The alternatives, resources, and ideas in this post have helped my children immensely.  Over time we've been able to progress to the traditional materials without the supports in many cases.  And in those areas where we can't yet, we're using resources that are as close to the original materials as possible.

The materials and resources in this post allow those who otherwise wouldn't be able to learn in a Montessori environment, do so in a way that is supportive of the method and all that Dr. Montessori stands for.

If you enjoyed this post, you may also enjoy the posts below.
The ABCs of Montessori and Special Needs The Three Period Lesson Visual Prompts Special Needs Support and Resources

Alternative Montessori Counting and Number Materials and Resources for Children with Special Needs

Read More »

Native American Indian Activities with Free Printables

This year the kids literally begged to study American History.  Obviously we complied with their request and have been having a blast learning everything we can.  I've found it fascinating to watch how all four kiddos have gravitated towards learning about Native American Indians.  They just can't get enough!

As part of our studies we presented these four Native American Indian Activities with Free Printables.  I love how each one teaches a different aspect of Indian life.
Montessori-inspired Native American Indian Activities with Free Printables

Here's what's on our shelves!

Native American Indian Nomenclature Cards
FREE Native American Indian Nomenclature Cards
Sunshine thoroughly enjoyed working with these cards. She has such an interest in developing her vocabulary right now.  I love the images used for these cards.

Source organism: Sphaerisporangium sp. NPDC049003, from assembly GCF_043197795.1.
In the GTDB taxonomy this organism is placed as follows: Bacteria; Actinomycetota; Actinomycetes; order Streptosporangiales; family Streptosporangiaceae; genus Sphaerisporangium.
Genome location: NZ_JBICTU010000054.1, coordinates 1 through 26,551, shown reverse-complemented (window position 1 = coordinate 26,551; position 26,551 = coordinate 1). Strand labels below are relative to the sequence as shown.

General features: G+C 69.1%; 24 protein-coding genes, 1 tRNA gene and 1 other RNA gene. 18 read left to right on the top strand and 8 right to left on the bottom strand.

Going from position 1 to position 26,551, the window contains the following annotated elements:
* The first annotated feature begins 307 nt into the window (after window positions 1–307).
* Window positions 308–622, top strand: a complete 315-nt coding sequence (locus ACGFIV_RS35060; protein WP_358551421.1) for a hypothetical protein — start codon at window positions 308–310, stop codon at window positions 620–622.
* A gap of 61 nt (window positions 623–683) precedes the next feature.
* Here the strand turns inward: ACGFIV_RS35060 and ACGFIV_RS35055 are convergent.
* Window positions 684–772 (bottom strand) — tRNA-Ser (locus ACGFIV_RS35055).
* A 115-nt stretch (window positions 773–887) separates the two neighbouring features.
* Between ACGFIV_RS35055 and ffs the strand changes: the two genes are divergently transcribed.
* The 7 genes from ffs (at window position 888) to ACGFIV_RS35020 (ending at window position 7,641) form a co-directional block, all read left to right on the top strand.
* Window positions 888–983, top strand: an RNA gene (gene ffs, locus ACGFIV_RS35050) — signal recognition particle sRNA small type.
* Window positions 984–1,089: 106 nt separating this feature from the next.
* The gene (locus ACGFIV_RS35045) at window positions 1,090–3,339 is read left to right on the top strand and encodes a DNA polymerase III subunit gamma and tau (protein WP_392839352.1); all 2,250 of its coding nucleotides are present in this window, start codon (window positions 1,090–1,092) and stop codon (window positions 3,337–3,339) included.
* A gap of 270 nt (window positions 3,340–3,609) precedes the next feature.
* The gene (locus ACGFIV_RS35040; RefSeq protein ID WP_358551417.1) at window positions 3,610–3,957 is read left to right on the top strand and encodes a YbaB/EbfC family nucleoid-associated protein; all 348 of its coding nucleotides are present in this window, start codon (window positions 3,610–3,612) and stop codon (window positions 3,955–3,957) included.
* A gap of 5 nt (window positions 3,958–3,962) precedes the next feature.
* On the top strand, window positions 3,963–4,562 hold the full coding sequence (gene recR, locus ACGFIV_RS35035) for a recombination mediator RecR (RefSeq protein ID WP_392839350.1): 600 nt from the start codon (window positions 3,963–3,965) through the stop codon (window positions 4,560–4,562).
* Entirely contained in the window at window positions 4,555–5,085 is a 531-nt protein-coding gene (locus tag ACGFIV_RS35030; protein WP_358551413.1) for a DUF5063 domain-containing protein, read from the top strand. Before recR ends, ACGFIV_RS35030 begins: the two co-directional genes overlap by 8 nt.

Source:  Jason and I created the free printable for this activity as part of the Native American Indian Printable Pack 1.   This is a subscriber's only freebie.  Click on the link at the bottom of this post to subscribe to our weekly newsletter and receive your free copy.

Native American Indian Home 3-Part Cards
Native American Indian Homes Activity for Kids
Not all Native American Indians lived in Tepees.  This is a great activity that introduces just how many different types of homes there were.

Source:  The free printable for this activity can be found at Montessori for Everyone.

Native American Indian Geographic Areas Activity
Native American Indian Geographic Areas Activity with Free Printables
It's so easy to assume that all Native American Indians lived the same type of life, but that's far from true.  In this activity the kiddos learned about all of the different geographic areas where various tribes lived.

The kiddos placed the corresponding colored beads on the map as they matched up pictures and information cards about each geographic area.

Source: Jason and I created the free printable for this activity as part of our Native American Indian Printable Pack 1.  This is a subscriber's only freebie. For your free copy, click on the link to subscriber to our FREE weekly newsletter at the bottom of this post.